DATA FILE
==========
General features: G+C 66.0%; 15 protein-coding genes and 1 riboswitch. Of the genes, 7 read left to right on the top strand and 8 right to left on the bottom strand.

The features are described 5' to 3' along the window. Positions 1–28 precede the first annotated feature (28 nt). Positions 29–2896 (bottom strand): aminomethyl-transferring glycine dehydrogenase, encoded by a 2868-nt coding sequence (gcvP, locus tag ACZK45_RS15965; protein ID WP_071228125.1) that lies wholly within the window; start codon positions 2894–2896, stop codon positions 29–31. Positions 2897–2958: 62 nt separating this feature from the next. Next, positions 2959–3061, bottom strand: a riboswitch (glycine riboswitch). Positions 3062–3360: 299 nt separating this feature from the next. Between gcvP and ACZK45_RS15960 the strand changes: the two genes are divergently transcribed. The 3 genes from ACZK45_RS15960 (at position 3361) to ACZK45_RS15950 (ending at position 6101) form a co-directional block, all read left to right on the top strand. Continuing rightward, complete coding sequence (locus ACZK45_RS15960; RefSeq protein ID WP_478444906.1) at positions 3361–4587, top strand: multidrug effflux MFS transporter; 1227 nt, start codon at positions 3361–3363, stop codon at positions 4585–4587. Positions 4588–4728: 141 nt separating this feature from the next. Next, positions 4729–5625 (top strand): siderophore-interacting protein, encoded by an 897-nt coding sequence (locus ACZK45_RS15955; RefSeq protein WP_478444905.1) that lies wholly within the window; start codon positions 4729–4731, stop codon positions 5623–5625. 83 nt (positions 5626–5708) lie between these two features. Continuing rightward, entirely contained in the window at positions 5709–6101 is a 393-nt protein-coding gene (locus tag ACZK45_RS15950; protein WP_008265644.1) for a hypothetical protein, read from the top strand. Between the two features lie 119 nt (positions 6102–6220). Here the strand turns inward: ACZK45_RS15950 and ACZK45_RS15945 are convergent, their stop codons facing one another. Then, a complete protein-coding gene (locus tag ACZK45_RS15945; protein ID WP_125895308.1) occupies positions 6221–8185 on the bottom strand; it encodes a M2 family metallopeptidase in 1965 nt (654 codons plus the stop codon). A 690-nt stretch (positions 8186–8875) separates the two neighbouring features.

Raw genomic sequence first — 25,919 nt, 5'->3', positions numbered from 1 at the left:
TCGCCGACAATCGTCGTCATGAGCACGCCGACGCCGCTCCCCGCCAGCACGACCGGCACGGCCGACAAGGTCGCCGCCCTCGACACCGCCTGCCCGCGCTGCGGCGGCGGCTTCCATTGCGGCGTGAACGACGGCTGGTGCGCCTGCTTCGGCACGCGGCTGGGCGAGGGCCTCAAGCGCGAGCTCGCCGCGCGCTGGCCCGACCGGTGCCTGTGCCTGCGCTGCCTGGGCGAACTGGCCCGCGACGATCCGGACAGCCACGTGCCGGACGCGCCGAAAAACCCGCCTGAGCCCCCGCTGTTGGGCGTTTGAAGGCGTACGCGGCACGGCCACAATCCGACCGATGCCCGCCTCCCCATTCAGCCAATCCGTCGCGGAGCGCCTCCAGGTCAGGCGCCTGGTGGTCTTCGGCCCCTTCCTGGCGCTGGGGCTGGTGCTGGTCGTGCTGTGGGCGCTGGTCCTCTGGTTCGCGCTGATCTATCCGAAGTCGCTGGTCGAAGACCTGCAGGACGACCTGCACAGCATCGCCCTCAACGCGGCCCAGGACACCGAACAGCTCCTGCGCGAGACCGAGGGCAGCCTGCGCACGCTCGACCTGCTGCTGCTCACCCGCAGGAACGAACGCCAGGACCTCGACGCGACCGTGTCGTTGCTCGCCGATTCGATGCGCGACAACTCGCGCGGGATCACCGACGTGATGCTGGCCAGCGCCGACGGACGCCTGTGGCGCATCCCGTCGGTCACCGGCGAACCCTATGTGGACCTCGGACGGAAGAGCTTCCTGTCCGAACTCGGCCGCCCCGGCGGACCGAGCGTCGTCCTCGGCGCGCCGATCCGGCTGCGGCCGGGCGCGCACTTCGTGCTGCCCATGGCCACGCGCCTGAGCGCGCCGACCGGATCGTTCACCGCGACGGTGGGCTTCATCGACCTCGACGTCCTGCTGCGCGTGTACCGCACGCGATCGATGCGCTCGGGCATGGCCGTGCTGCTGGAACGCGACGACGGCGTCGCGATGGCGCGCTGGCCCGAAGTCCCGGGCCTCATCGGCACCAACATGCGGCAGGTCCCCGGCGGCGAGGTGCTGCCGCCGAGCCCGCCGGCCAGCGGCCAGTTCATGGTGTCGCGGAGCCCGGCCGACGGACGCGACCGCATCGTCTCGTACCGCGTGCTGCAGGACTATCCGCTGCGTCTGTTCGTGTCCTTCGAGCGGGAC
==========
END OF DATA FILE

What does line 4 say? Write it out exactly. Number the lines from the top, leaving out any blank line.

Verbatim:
TCGCCGACAATCGTCGTCATGAGCACGCCGACGCCGCTCCCCGCCAGCACGACCGGCACGGCCGACAAGGTCGCCGCCCTCGACACCGCCTGCCCGCGCTGCGGCGGCGGCTTCCATTGCGGCGTGAACGACGGCTGGTGCGCCTGCTTCGGCACGCGGCTGGGCGAGGGCCTCAAGCGCGAGCTCGCCGCGCGCTGGCCCGACCGGTGCCTGTGCCTGCGCTGCCTGGGCGAACTGGCCCGCGACGATCCGGACAGCCACGTGCCGGACGCGCCGAAAAACCCGCCTGAGCCCCCGCTGTTGGGCGTTTGAAGGCGTACGCGGCACGGCCACAATCCGACCGATGCCCGCCTCCCCATTCAGCCAATCCGTCGCGGAGCGCCTCCAGGTCAGGCGCCTGGTGGTCTTCGGCCCCTTCCTGGCGCTGGGGCTGGTGCTGGTCGTGCTGTGGGCGCTGGTCCTCTGGTTCGCGCTGATCTATCCGAAGTCGCTGGTCGAAGACCTGCAGGACGACCTGCACAGCATCGCCCTCAACGCGGCCCAGGACACCGAACAGCTCCTGCGCGAGACCGAGGGCAGCCTGCGCACGCTCGACCTGCTGCTGCTCACCCGCAGGAACGAACGCCAGGACCTCGACGCGACCGTGTCGTTGCTCGCCGATTCGATGCGCGACAACTCGCGCGGGATCACCGACGTGATGCTGGCCAGCGCCGACGGACGCCTGTGGCGCATCCCGTCGGTCACCGGCGAACCCTATGTGGACCTCGGACGGAAGAGCTTCCTGTCCGAACTCGGCCGCCCCGGCGGACCGAGCGTCGTCCTCGGCGCGCCGATCCGGCTGCGGCCGGGCGCGCACTTCGTGCTGCCCATGGCCACGCGCCTGAGCGCGCCGACCGGATCGTTCACCGCGACGGTGGGCTTCATCGACCTCGACGTCCTGCTGCGCGTGTACCGCACGCGATCGATGCGCTCGGGCATGGCCGTGCTGCTGGAACGCGACGACGGCGTCGCGATGGCGCGCTGGCCCGAAGTCCCGGGCCTCATCGGCACCAACATGCGGCAGGTCCCCGGCGGCGAGGTGCTGCCGCCGAGCCCGCCGGCCAGCGGCCAGTTCATGGTGTCGCGGAGCCCGGCCGACGGACGCGACCGCATCGTCTCGTACCGCGTGCTGCAGGACTATCCGCTGCGTCTGTTCGTGTCCTTCGAGCGGGAC